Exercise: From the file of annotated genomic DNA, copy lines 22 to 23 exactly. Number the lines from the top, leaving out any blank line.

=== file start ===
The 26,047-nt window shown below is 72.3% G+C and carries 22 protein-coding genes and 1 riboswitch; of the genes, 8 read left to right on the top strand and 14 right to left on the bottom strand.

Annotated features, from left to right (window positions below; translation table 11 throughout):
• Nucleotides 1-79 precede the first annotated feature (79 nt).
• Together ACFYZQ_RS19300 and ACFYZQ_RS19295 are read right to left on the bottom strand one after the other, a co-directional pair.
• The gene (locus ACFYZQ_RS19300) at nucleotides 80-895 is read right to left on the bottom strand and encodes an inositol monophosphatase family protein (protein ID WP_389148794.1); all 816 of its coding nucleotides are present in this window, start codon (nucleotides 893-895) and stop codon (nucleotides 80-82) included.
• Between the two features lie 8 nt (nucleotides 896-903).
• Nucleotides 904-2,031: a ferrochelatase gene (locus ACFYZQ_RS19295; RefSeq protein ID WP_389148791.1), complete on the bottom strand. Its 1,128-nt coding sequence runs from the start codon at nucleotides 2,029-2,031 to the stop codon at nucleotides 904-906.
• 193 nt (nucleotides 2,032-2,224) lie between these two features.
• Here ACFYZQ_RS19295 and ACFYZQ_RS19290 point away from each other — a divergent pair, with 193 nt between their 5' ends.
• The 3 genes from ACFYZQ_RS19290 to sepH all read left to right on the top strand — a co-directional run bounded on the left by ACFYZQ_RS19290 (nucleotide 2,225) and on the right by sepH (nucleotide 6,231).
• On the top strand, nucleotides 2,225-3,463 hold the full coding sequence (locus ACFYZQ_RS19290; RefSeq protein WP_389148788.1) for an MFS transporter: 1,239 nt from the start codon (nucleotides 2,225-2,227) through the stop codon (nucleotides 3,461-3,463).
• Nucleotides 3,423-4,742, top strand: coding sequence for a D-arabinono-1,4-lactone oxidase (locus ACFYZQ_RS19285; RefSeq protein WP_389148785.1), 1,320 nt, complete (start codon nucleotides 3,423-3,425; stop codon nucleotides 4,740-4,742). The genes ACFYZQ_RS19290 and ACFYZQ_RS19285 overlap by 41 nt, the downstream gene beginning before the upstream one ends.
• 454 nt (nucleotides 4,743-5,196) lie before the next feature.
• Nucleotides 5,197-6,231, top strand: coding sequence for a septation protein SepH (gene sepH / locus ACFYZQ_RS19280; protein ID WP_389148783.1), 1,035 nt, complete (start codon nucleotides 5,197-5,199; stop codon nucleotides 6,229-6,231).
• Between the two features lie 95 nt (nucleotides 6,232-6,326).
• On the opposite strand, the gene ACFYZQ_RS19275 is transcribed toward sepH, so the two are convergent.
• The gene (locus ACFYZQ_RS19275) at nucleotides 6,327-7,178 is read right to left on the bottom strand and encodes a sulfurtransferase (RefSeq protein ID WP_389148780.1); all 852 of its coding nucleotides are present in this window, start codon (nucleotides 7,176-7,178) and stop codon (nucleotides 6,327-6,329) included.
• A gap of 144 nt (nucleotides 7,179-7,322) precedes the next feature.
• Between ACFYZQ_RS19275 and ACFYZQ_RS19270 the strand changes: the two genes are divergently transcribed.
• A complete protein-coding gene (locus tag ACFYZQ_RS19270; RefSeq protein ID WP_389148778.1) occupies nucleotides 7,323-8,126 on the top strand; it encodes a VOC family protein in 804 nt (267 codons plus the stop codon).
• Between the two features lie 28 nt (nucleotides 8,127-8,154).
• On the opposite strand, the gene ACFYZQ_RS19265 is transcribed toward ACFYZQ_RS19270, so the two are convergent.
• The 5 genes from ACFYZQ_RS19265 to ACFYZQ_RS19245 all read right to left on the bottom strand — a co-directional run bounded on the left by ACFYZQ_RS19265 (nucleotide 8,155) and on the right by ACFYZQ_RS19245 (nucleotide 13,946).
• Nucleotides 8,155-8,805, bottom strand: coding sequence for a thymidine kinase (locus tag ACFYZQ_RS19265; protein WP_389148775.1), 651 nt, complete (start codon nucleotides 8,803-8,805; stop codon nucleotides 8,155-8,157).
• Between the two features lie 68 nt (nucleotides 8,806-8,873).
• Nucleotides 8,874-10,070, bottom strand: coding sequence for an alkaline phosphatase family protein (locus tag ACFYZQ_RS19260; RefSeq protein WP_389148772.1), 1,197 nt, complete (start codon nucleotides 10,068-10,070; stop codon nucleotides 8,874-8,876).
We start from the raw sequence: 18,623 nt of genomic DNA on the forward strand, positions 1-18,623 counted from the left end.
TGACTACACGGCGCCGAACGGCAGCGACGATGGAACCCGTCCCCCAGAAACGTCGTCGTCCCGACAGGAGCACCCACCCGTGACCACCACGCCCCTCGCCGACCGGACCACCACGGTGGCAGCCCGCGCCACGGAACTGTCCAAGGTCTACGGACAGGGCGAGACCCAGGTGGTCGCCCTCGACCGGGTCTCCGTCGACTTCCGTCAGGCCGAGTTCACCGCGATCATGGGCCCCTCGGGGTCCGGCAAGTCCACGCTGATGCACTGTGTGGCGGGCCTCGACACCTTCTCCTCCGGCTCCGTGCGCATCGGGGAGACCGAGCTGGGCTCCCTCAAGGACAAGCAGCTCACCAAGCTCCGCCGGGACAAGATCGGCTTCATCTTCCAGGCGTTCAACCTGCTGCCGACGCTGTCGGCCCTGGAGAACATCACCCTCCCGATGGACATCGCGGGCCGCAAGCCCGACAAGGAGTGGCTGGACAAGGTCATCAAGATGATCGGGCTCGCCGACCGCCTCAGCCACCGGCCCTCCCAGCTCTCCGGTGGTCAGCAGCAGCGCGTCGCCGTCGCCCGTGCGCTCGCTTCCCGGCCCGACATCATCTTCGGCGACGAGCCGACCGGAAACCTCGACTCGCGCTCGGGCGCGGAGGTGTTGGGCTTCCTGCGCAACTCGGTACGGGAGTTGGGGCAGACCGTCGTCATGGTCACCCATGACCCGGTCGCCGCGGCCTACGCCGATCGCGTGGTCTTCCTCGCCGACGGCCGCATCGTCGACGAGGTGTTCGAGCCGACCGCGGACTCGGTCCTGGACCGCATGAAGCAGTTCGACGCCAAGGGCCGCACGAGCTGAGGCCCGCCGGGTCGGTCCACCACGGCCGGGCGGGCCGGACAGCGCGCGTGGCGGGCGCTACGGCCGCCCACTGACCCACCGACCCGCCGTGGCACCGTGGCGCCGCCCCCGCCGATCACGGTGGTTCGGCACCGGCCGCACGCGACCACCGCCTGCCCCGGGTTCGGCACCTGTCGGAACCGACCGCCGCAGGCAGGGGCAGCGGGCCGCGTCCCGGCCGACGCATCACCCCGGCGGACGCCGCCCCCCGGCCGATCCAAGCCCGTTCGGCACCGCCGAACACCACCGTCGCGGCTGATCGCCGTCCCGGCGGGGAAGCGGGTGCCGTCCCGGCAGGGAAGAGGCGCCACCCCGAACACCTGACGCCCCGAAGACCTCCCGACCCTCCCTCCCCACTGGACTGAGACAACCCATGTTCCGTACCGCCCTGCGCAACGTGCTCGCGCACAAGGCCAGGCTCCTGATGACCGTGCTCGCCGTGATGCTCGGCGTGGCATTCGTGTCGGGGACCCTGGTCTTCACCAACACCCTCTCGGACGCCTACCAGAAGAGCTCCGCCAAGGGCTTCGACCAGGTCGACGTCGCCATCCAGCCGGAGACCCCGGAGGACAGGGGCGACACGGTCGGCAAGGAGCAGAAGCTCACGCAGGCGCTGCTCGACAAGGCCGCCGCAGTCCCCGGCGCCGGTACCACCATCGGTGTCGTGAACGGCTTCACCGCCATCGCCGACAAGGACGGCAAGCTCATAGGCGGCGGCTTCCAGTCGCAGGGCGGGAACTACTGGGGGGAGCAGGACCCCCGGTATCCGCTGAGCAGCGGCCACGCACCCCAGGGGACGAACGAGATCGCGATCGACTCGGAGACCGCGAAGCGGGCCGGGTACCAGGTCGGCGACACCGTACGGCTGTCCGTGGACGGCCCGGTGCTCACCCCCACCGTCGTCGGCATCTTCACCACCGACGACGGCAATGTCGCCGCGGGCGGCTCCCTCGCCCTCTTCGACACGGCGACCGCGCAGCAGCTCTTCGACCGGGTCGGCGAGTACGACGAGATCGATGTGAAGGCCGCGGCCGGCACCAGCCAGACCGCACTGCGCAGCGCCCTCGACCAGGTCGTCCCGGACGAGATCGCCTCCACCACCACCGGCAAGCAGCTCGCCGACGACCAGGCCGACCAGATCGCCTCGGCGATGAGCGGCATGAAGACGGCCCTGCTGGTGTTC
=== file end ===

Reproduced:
• On the opposite strand, the gene ACFYZQ_RS19265 is transcribed toward ACFYZQ_RS19270, so the two are convergent.
• The 5 genes from ACFYZQ_RS19265 to ACFYZQ_RS19245 all read right to left on the bottom strand — a co-directional run bounded on the left by ACFYZQ_RS19265 (nucleotide 8,155) and on the right by ACFYZQ_RS19245 (nucleotide 13,946).